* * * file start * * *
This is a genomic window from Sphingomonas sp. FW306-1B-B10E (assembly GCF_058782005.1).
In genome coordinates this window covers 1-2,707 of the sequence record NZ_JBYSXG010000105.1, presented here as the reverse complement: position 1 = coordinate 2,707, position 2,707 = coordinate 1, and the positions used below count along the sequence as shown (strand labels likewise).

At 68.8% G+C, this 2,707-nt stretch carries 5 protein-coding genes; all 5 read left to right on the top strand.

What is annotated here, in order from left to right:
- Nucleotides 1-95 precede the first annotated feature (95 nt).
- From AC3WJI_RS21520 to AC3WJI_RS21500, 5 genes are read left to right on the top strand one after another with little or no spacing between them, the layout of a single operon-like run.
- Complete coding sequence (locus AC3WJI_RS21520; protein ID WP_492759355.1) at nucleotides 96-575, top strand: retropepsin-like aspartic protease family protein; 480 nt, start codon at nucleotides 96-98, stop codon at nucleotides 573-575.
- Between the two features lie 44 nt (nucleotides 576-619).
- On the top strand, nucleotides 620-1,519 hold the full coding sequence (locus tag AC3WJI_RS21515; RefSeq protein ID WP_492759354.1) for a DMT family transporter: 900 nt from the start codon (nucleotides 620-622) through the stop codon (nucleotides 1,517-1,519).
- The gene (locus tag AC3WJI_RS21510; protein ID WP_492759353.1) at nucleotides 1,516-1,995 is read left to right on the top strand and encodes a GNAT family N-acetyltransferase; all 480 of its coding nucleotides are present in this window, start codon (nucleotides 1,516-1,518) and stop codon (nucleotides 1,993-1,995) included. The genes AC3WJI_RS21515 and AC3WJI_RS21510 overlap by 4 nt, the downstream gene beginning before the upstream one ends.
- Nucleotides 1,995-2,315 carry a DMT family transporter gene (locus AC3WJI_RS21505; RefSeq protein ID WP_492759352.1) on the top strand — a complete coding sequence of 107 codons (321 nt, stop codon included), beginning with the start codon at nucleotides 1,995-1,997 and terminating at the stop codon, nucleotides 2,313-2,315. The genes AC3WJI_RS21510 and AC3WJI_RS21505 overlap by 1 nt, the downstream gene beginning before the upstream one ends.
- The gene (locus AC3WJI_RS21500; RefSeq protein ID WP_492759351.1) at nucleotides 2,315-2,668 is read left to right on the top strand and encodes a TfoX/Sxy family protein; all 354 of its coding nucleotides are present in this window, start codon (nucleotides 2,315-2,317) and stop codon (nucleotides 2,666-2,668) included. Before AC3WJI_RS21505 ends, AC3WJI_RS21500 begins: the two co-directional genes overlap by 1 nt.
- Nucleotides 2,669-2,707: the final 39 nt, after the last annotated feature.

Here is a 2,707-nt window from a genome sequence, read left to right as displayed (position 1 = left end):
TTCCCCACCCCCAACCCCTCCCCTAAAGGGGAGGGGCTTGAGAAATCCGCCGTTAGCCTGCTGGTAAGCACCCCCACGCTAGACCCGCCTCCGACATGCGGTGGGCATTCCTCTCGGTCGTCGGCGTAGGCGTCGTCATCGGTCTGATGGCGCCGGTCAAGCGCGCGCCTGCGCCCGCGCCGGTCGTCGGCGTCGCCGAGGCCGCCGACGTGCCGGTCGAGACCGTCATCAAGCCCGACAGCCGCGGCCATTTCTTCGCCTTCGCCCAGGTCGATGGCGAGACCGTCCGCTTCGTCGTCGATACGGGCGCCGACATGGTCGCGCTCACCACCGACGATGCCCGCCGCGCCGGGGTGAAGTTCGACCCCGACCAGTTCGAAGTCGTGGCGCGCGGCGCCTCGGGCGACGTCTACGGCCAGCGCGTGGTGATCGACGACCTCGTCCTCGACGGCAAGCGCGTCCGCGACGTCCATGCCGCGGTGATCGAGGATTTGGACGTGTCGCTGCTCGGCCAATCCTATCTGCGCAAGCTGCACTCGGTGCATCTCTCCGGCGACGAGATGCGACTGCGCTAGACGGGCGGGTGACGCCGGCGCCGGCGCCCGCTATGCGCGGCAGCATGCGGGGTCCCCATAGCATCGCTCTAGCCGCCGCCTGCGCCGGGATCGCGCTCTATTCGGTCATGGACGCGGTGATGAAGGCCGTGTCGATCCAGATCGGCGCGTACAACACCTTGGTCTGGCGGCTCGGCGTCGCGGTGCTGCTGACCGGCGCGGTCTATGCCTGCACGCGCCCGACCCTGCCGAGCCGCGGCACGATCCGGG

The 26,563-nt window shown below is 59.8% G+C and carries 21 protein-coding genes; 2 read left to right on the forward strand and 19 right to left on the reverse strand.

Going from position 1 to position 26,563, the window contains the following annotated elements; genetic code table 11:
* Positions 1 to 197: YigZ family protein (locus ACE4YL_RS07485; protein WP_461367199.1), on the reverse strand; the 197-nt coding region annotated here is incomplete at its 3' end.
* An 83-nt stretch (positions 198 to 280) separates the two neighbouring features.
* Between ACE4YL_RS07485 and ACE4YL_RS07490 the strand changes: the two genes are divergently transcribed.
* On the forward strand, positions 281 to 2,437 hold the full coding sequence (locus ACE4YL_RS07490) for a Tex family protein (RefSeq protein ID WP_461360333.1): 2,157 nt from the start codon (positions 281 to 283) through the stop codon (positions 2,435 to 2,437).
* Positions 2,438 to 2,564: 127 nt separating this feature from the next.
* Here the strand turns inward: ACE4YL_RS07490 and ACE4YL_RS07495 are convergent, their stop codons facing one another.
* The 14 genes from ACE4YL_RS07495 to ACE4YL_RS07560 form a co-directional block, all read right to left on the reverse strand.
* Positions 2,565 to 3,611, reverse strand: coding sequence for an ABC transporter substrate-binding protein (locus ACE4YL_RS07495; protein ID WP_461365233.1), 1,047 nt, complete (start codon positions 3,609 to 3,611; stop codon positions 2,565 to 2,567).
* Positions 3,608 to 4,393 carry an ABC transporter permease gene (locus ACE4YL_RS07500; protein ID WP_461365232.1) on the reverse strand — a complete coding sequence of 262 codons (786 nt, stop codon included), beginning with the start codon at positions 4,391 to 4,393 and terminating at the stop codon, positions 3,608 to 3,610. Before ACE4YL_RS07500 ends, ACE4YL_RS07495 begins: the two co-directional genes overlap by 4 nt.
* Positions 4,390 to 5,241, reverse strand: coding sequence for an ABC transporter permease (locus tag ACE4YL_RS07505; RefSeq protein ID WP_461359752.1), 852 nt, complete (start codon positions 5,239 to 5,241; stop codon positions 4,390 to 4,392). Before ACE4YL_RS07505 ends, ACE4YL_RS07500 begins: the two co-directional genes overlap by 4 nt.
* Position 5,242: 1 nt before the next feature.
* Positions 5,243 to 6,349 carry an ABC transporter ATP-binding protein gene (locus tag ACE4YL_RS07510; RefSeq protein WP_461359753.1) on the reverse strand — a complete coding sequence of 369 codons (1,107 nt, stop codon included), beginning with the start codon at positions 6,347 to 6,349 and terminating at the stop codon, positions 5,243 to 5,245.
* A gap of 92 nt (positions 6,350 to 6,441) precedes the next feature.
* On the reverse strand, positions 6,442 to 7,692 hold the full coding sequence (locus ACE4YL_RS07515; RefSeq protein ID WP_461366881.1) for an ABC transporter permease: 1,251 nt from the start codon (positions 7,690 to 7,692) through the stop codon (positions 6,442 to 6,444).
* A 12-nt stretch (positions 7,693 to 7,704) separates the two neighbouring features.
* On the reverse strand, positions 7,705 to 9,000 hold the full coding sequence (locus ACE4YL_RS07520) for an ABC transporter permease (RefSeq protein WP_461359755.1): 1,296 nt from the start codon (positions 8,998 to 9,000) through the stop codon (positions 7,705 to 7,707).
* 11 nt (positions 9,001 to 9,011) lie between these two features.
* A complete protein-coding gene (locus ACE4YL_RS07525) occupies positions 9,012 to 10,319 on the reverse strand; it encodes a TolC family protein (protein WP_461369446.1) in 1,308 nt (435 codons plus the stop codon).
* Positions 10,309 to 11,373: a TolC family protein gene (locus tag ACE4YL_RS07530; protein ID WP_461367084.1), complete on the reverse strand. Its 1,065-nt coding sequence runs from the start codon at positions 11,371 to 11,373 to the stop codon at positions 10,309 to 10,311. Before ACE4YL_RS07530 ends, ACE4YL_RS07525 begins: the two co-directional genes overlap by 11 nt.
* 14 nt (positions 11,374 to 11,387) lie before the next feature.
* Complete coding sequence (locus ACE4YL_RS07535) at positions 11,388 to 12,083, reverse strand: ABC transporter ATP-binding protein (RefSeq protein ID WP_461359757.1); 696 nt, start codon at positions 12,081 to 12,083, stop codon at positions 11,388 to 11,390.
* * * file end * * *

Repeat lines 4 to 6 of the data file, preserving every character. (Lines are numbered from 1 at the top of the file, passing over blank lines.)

What is annotated here, in order from left to right:
- Nucleotides 1-95 precede the first annotated feature (95 nt).
- From AC3WJI_RS21520 to AC3WJI_RS21500, 5 genes are read left to right on the top strand one after another with little or no spacing between them, the layout of a single operon-like run.